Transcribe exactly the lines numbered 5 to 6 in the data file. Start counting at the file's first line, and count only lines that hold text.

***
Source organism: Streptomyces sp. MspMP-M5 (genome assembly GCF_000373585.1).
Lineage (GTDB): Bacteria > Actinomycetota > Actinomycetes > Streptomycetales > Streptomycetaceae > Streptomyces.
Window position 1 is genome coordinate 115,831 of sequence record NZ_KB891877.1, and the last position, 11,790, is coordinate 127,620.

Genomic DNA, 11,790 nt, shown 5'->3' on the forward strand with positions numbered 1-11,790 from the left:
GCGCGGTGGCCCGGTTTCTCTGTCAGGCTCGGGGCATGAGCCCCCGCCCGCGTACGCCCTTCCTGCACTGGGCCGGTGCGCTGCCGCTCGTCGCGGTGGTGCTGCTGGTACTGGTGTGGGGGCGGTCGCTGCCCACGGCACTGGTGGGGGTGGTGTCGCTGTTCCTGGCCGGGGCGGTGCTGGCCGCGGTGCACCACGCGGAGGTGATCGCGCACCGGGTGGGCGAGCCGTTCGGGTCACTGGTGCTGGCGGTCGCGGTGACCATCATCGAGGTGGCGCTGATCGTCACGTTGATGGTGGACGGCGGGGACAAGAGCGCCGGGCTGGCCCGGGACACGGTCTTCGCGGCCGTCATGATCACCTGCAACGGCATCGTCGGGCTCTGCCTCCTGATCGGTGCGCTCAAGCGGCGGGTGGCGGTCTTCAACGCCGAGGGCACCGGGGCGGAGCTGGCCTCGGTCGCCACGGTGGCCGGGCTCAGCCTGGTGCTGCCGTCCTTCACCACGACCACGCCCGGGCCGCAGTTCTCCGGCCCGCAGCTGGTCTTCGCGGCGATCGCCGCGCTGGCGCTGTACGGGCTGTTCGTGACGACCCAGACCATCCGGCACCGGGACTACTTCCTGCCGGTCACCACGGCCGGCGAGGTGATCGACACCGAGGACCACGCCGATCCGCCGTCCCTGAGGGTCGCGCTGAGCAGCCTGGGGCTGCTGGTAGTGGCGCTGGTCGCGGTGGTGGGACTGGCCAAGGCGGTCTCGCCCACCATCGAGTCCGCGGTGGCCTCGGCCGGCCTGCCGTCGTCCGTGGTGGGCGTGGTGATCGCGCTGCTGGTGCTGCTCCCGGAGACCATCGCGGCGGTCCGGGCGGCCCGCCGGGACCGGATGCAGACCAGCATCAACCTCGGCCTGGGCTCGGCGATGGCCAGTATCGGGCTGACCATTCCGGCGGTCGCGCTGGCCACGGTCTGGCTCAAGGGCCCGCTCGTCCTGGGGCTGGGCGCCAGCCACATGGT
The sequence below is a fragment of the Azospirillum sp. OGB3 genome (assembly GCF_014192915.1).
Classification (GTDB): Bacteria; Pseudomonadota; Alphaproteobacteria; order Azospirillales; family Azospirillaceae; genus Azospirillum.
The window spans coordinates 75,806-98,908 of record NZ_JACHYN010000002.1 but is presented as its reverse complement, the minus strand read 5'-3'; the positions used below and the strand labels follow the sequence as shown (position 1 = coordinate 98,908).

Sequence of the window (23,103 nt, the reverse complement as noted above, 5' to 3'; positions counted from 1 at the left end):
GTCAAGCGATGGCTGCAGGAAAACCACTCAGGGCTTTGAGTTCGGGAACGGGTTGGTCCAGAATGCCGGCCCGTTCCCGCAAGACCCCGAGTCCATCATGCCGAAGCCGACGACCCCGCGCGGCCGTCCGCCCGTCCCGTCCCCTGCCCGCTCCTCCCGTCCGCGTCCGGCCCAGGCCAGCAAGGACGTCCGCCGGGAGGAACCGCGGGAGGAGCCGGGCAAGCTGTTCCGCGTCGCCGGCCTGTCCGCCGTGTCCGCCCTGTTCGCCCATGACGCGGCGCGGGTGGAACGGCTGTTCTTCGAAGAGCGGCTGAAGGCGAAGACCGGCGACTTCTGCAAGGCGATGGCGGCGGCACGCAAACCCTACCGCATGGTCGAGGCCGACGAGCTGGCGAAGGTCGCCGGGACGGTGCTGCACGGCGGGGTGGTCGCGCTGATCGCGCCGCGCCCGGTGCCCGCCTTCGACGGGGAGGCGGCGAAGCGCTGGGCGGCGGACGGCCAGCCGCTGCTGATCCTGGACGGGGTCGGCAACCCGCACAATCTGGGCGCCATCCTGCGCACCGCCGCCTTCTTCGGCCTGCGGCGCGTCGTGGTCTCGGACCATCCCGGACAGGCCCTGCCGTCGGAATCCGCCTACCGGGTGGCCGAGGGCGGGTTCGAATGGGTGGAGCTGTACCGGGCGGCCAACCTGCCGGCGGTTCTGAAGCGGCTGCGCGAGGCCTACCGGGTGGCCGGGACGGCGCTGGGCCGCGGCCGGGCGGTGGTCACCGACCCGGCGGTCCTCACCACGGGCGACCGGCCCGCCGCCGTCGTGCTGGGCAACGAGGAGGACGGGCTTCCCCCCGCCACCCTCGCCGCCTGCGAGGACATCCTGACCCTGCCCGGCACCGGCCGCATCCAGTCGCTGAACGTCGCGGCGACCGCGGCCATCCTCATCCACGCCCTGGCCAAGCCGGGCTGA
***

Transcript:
GCGCGGTGGCCCGGTTTCTCTGTCAGGCTCGGGGCATGAGCCCCCGCCCGCGTACGCCCTTCCTGCACTGGGCCGGTGCGCTGCCGCTCGTCGCGGTGGTGCTGCTGGTACTGGTGTGGGGGCGGTCGCTGCCCACGGCACTGGTGGGGGTGGTGTCGCTGTTCCTGGCCGGGGCGGTGCTGGCCGCGGTGCACCACGCGGAGGTGATCGCGCACCGGGTGGGCGAGCCGTTCGGGTCACTGGTGCTGGCGGTCGCGGTGACCATCATCGAGGTGGCGCTGATCGTCACGTTGATGGTGGACGGCGGGGACAAGAGCGCCGGGCTGGCCCGGGACACGGTCTTCGCGGCCGTCATGATCACCTGCAACGGCATCGTCGGGCTCTGCCTCCTGATCGGTGCGCTCAAGCGGCGGGTGGCGGTCTTCAACGCCGAGGGCACCGGGGCGGAGCTGGCCTCGGTCGCCACGGTGGCCGGGCTCAGCCTGGTGCTGCCGTCCTTCACCACGACCACGCCCGGGCCGCAGTTCTCCGGCCCGCAGCTGGTCTTCGCGGCGATCGCCGCGCTGGCGCTGTACGGGCTGTTCGTGACGACCCAGACCATCCGGCACCGGGACTACTTCCTGCCGGTCACCACGGCCGGCGAGGTGATCGACACCGAGGACCACGCCGATCCGCCGTCCCTGAGGGTCGCGCTGAGCAGCCTGGGGCTGCTGGTAGTGGCGCTGGTCGCGGTGGTGGGACTGGCCAAGGCGGTCTCGCCCACCATCGAGTCCGCGGTGGCCTCGGCCGGCCTGCCGTCGTCCGTGGTGGGCGTGGTGATCGCGCTGCTGGTGCTGCTCCCGGAGACCATCGCGGCGGTCCGGGCGGCCCGCCGGGACCGGATGCAGACCAGCATCAACCTCGGCCTGGGCTCGGCGATGGCCAGTATCGGGCTGACCATTCCGGCGGTCGCGCTGGCCACGGTCTGGCTCAAGGGCCCGCTCGTCCTGGGGCTGGGCGCCAGCCACATGGT
The sequence below is a fragment of the Azospirillum sp. OGB3 genome (assembly GCF_014192915.1).